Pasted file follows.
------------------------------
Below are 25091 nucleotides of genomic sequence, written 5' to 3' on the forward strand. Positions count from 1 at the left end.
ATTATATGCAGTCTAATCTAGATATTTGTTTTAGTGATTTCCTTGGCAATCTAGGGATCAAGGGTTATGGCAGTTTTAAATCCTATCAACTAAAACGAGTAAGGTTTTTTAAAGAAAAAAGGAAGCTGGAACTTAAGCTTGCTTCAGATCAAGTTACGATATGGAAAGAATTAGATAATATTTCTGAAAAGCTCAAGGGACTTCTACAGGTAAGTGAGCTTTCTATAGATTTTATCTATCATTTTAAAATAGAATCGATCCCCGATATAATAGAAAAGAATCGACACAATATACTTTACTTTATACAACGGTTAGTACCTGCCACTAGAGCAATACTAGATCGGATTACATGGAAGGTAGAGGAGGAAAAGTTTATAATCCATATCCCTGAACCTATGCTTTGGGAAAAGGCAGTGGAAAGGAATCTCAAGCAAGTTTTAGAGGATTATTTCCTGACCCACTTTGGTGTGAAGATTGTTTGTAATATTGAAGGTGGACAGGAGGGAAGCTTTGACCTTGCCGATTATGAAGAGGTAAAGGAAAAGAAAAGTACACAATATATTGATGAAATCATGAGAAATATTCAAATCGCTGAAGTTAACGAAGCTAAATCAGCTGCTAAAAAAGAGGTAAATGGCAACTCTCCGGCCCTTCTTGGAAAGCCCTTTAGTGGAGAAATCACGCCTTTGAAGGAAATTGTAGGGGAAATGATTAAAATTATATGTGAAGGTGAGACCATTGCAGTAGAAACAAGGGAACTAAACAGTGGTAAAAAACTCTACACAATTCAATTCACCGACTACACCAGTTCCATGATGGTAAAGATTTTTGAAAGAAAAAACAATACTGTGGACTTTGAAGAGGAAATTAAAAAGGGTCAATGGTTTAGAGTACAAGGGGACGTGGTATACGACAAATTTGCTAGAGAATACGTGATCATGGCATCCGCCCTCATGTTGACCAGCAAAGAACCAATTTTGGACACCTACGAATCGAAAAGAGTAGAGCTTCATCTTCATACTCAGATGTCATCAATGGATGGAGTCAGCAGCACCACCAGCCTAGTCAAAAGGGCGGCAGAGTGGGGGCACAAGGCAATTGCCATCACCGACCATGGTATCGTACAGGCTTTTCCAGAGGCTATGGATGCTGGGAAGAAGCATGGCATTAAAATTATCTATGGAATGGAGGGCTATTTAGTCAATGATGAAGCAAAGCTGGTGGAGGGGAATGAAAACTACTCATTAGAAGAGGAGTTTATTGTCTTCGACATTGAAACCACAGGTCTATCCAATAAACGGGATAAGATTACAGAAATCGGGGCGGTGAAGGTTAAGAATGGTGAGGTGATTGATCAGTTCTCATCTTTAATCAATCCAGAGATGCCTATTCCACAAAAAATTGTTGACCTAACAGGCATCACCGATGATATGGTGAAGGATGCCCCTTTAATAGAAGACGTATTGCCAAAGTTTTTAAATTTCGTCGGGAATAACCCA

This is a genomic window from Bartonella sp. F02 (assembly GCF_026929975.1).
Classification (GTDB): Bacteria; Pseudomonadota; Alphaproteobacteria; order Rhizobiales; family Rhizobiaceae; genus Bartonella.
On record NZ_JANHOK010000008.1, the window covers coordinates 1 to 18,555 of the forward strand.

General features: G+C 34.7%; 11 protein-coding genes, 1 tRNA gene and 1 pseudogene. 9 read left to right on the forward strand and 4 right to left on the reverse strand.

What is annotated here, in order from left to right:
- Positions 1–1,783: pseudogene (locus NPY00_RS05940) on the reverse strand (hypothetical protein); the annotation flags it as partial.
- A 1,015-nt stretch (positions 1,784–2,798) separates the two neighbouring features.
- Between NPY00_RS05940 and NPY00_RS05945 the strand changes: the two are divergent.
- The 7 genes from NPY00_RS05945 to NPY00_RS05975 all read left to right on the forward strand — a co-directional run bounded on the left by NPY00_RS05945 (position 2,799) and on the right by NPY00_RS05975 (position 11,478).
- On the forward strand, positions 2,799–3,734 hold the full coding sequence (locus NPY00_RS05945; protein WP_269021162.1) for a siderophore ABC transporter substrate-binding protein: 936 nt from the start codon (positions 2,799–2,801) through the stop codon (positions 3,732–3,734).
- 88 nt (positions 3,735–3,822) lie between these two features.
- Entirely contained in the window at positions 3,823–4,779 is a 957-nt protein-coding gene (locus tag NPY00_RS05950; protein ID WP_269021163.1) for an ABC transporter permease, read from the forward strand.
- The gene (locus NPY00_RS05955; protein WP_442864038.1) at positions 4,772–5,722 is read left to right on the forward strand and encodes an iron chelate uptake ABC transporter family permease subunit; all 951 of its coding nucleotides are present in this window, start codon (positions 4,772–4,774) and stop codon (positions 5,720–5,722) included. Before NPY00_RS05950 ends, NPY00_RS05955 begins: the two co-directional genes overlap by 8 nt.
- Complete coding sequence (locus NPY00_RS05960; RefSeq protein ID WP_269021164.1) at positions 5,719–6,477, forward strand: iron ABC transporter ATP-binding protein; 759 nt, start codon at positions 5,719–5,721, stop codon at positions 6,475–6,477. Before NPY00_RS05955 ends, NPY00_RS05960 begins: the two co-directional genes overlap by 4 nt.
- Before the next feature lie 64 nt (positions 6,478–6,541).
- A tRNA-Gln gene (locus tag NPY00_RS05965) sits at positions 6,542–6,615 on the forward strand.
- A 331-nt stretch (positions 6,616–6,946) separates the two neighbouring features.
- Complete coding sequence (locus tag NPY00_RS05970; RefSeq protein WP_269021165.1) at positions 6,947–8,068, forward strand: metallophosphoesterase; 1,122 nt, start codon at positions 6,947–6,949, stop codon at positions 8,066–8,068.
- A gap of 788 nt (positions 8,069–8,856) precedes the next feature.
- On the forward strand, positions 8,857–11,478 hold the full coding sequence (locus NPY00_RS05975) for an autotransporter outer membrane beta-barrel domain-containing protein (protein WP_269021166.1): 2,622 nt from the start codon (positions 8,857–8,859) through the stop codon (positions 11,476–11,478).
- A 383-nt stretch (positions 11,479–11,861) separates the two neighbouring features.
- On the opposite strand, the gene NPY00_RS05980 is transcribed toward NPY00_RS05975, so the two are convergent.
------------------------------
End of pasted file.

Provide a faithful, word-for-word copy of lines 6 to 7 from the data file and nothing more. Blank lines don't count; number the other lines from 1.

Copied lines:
General features: G+C 34.7%; 11 protein-coding genes, 1 tRNA gene and 1 pseudogene. 9 read left to right on the forward strand and 4 right to left on the reverse strand.

What is annotated here, in order from left to right: